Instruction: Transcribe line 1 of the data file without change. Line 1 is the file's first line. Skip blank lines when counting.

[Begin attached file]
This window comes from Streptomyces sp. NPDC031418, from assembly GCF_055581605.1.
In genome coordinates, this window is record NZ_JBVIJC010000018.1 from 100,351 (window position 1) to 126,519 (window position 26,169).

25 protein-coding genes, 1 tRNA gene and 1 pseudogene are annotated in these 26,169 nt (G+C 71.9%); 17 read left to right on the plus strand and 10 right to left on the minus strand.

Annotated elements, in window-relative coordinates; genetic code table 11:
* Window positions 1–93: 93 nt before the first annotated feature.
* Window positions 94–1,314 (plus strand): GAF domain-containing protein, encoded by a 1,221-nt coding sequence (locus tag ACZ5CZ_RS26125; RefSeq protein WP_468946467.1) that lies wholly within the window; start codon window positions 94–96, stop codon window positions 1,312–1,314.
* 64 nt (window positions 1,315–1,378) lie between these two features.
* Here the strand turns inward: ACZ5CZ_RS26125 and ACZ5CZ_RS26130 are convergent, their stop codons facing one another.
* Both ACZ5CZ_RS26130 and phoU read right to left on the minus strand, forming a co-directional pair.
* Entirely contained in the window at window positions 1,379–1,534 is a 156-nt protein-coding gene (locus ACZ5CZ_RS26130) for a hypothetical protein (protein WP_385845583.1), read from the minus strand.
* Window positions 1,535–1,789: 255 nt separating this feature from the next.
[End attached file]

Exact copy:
This window comes from Streptomyces sp. NPDC031418, from assembly GCF_055581605.1.